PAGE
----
Here Be Monsters Here Be Monsters
(60 minutes - Year 2 and older, max 60 children)

In the first half of this session I explain how an old sea map inspired my book Here Be Monsters. I read both an unpublished pop-up book called Here Be Monsters and my recently published picture book with the same title. In the second half, the children draw maps of monster-infested islands and mark them with a cross to show where they think treasure might be hidden. At the end of the session the location of the treasure is revealed and whichever child is nearest wins a signed copy of the book.
Clockwork Draon The Clockwork Dragon
(60 minutes - Year 2 and older, max 60 children)

The Clockwork Dragon is made from recycled armour. In this session I show how the idea for it was also recycled, beginning life as a pop-up book before going on to be published twice as a picture book with different illustrators.
I read the new version of the book, illustrated by Elys Dolan, then I help the children to cut out and make their own pop-up clockwork dragon masks.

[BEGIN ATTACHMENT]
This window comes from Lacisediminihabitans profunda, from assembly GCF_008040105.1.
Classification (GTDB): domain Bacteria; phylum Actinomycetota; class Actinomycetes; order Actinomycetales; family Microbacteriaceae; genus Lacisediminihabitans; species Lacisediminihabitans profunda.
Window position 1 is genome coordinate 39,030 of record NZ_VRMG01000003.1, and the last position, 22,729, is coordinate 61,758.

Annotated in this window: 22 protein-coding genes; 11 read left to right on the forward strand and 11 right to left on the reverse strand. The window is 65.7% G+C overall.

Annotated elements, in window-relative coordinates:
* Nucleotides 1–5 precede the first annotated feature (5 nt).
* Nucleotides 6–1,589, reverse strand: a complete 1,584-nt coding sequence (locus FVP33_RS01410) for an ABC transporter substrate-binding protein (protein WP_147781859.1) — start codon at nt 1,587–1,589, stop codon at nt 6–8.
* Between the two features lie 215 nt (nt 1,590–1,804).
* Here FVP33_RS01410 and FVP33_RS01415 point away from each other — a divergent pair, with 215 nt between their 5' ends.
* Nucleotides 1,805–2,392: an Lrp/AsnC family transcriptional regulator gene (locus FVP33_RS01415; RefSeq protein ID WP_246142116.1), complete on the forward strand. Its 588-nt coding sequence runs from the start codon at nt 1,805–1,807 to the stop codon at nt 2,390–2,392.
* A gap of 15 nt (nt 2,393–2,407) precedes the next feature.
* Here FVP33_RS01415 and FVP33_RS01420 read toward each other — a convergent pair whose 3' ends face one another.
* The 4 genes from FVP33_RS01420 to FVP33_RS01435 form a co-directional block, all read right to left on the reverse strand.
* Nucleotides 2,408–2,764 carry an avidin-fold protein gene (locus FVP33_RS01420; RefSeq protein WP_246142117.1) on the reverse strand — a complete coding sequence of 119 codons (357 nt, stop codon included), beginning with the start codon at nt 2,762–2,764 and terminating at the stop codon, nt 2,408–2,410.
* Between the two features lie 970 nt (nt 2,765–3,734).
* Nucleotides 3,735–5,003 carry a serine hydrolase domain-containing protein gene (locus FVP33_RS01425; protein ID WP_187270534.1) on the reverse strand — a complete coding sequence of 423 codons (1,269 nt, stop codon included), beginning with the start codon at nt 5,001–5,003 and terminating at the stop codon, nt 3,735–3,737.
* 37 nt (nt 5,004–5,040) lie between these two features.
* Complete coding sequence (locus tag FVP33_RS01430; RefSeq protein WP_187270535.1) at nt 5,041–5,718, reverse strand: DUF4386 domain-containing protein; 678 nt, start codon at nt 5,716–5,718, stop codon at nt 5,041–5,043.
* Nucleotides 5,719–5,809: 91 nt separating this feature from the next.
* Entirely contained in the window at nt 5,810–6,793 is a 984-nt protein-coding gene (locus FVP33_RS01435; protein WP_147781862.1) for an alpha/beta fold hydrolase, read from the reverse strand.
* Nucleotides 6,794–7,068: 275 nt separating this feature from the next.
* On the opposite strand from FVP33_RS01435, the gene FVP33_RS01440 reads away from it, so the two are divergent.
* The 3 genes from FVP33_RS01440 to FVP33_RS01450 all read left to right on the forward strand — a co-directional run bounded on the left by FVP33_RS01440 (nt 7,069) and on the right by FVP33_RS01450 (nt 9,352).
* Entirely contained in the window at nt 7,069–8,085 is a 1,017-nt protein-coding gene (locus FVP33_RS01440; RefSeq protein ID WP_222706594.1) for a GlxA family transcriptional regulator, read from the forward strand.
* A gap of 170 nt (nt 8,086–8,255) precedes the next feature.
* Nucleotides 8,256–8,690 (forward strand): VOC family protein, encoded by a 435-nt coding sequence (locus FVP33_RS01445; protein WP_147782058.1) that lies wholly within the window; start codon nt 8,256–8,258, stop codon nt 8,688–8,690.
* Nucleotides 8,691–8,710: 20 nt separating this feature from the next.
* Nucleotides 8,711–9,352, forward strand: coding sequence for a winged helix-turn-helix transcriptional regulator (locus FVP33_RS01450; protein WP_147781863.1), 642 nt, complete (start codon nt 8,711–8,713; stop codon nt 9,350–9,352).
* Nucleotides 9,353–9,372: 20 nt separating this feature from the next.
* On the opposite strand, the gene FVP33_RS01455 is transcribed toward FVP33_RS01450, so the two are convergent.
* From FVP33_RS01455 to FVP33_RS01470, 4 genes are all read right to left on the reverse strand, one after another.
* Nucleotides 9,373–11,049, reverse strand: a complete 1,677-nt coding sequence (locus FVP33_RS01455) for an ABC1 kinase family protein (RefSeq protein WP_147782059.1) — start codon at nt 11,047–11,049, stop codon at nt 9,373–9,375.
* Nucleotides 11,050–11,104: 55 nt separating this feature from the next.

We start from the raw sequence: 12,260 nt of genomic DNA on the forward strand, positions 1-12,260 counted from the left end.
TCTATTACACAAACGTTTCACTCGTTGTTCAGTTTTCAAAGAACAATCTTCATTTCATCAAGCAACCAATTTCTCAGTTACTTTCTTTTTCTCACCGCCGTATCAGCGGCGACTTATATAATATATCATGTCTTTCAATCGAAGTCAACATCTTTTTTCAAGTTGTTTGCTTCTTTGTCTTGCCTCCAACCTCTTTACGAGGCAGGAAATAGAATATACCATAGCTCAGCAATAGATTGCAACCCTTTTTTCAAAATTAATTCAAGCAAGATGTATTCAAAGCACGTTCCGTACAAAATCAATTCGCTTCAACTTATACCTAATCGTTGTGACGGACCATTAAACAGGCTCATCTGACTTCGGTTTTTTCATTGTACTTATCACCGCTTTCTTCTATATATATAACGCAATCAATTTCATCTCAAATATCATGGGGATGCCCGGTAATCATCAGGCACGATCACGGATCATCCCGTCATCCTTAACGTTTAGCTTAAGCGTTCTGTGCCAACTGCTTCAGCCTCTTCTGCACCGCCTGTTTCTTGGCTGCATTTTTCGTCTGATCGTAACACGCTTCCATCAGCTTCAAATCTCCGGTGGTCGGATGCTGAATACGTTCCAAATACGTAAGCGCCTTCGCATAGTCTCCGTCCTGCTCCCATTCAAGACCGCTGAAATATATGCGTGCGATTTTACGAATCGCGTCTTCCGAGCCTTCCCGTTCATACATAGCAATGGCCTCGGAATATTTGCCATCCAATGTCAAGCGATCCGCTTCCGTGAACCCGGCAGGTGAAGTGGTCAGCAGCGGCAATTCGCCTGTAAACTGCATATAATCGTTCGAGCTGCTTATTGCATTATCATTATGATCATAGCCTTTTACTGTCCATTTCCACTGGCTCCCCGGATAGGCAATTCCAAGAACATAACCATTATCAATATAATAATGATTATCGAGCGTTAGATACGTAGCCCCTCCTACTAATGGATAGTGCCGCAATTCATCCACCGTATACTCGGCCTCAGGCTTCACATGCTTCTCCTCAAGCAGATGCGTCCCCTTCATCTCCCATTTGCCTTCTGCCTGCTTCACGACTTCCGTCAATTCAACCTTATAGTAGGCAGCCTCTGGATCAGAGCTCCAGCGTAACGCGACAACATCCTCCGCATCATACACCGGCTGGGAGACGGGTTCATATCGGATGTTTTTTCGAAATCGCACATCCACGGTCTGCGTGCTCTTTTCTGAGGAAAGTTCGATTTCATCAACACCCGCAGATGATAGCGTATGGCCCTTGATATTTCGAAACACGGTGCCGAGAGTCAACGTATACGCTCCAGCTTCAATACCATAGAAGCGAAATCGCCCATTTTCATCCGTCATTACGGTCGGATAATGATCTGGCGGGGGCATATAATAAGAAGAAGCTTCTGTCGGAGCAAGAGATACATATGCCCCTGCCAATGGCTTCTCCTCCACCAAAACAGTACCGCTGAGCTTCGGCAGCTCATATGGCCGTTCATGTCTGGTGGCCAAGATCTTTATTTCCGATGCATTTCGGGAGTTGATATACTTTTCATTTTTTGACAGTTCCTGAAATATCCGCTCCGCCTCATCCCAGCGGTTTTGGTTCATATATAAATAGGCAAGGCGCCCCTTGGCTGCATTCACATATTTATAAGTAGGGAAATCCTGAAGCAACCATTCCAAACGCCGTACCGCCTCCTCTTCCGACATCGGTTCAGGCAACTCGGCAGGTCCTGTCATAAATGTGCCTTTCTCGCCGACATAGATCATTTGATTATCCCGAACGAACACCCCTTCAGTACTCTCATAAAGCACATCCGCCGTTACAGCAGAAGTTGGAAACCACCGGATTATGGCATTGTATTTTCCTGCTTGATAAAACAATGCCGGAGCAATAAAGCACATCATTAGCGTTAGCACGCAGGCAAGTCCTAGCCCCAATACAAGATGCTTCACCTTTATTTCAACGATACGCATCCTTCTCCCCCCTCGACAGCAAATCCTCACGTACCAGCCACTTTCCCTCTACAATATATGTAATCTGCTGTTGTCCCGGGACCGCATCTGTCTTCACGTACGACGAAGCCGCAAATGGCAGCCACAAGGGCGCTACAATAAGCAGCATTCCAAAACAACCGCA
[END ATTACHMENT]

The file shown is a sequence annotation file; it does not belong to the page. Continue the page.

Junior Year 3 & 4 Sessions

My year 3 & 4 sessions feature readings from some of my chapter books and picture books that have an older appeal. Most of these sessions are themed. Here are some of my current sessions.

Stupendous Sceince Stories
(60 minutes)
This session features readings of science-themed stories and poems from two of my chapter books: Skyboy and other Stupendous Science Stories and The Emperor's New Clones. I talk about some of the sceince topics featured in these books, including Charles Darwin's discovery that all living things are related in a "Tree of Life".

Here Be Monsters Here Be Monsters
(60 minutes - maximum group size 60)

In the first half of this session I explain how an old sea map inspired my book Here Be Monsters. I read both an unpublished pop-up book called Here Be Monsters and my recently published picture book with the same title. In the second half, the children draw maps of monster-infested islands and mark them with a cross to show where they think treasure might be hidden. At the end of the session the location of the treasure is revealed and whichever child is nearest wins a singed copy of the book.
Clockwork Draon The Clockwork Dragon
(60 minutes - maximum group size 60)